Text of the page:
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A UK-size budget hole threatens EU leadership on climate action

European Council President Charles Michel
REUTERS/Francois Lenoir
Post-Brexit there’s a big hole in the EU budget—just ask European Council president Charles Michel.
  • Annabelle Timsit
By Annabelle Timsit

Geopolitics reporter

LondonPublished This article is more than 2 years old.

Brexit finally happened. But Europeans are still arguing about it.

As they do every seven years, EU member states will gather next week (Feb. 20) for a summit convened by the European Council president, currently Belgium’s Charles Michel, to negotiate a deal for the bloc’s future budget—what’s known as a multi-annual financial framework (MFF). At stake in the next seven-year budget is financing for major initiatives, including the European Green Deal, a $1 trillion plan to make Europe a carbon-neutral continent by 2050.

The MFF discussions are usually rancorous, because they involve deciding how much countries will contribute to the EU’s budget, and (most importantly) how that money will be allocated. But this time there’s an even more contentious issue on the agenda: Post-Brexit, member states must find a way to plug a hole of up to €80 billion ($86.6 billion) over the next seven years created by the UK’s departure from the bloc.

The fault line is between member states willing to contribute more to the post-Brexit budget and those not. The more frugal countries want to cap their contributions at 1% of EU Gross National Income (GNI), roughly what it is now (pdf, p.7). The European Commission has requested 1.3%. Michel has proposed a compromise of about 1.1%, but he does not appear to have the support he needs from countries in the so-called “frugal camp”: the Netherlands, Austria, Denmark, and Sweden.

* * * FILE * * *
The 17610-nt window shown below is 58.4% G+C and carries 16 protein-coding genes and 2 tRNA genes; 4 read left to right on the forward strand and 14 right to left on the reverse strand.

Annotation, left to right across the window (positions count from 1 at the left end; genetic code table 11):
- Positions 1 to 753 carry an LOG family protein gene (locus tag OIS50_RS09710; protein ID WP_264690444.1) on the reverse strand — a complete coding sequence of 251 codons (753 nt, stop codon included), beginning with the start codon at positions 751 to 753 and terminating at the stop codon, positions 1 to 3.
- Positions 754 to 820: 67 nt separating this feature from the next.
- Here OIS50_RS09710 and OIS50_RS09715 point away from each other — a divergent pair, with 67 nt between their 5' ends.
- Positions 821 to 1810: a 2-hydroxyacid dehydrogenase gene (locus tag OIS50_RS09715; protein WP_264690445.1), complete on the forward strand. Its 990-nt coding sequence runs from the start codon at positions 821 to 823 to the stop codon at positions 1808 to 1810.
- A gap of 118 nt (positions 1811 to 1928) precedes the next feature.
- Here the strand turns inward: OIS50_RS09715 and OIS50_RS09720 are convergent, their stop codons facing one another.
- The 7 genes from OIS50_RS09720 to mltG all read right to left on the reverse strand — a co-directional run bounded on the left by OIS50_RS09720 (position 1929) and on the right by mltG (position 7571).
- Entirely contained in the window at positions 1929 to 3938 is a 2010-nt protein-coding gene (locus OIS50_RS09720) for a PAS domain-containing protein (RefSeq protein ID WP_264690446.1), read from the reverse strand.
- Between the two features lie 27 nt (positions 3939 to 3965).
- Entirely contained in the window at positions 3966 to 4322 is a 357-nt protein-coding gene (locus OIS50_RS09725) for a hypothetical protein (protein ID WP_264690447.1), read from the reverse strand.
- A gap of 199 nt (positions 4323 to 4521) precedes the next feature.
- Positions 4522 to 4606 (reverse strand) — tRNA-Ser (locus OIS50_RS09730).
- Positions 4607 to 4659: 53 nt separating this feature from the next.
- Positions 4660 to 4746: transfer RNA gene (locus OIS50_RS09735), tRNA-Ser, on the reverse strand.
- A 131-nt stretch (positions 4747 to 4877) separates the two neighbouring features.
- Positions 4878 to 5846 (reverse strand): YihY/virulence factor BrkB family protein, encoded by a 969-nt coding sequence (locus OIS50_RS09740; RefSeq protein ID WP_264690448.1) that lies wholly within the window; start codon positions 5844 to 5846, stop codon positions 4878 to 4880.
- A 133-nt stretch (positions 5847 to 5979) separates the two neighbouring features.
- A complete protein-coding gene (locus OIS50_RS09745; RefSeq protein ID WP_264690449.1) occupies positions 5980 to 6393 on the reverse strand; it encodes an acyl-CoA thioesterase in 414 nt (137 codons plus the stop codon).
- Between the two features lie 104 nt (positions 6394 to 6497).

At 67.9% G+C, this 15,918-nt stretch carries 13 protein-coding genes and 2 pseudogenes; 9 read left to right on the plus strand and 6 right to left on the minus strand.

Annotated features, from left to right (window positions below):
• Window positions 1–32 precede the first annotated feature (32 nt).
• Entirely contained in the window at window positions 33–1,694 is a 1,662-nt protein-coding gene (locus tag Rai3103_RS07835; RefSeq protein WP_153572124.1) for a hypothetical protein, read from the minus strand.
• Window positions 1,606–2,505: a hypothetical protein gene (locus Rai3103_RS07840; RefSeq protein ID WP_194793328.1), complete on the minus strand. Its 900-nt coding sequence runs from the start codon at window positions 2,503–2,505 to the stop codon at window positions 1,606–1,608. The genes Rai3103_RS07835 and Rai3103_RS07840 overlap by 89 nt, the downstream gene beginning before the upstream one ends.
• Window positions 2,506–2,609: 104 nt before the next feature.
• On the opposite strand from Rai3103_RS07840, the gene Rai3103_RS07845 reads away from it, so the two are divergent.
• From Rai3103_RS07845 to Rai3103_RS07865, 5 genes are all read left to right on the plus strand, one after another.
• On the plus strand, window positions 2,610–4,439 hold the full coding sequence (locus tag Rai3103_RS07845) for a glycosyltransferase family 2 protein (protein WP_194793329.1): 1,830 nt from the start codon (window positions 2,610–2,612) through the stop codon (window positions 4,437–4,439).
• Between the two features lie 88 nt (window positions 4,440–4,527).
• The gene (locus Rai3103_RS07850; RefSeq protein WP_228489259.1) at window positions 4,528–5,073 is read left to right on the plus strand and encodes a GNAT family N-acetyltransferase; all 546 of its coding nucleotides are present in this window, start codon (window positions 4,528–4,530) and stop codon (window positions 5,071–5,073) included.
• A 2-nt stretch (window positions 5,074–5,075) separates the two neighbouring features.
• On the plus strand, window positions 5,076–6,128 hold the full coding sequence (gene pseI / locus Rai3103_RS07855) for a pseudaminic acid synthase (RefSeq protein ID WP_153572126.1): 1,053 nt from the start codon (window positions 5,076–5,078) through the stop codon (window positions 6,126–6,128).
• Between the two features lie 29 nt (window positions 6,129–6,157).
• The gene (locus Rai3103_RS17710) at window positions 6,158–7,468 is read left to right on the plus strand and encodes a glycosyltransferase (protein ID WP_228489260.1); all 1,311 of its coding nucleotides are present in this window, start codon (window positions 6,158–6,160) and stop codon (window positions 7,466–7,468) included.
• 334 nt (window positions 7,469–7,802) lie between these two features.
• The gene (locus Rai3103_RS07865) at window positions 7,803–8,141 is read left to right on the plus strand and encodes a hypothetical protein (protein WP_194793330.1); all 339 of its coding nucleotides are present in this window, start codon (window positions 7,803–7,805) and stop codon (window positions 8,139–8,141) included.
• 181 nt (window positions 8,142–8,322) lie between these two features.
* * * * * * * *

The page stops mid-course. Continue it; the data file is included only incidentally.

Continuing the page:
Germany and France, the two largest economies in the bloc, appear willing to spend more in order to match the EU’s ambitions of global leadership in areas such as innovation and fighting climate change. This budget agreement will determine whether programs like the European Green Deal—a slate of 50 or so proposed climate-related policies—have the legs to succeed. Last month, European Commission president Ursula Von der Leyen said that about half of the funding for the deal would come from the EU budget, while the rest would come from national governments, other European financing mechanisms, and private industry.

Whatever deal they reach has to be approved by the European Parliament—not a given. This week the leaders of the institution’s four centrist groups warned Michel in a letter (pdf) that they would not consent to any draft agreement unless it included “the right level of funding for the Union’s political ambitions, policies, and programs.”

Among their demands are the introduction of a “basket of new own resources from the very first day of the entry into force of the next MFF,” a clear commitment to “further introduce other new own resources in addition to this first basket in the course of the next MFF,” and the abolition of all rebates. The latter controversially repay some member states for parts of their contributions to the budget that they judge to be excessive.

“We don’t accept to be confronted with a ‘fait accompli’ by the Council on any aspect of these negotiations,” the letter warns. Both the Council and Parliament have the right to amend the draft MFF agreement and each must approve its final version.

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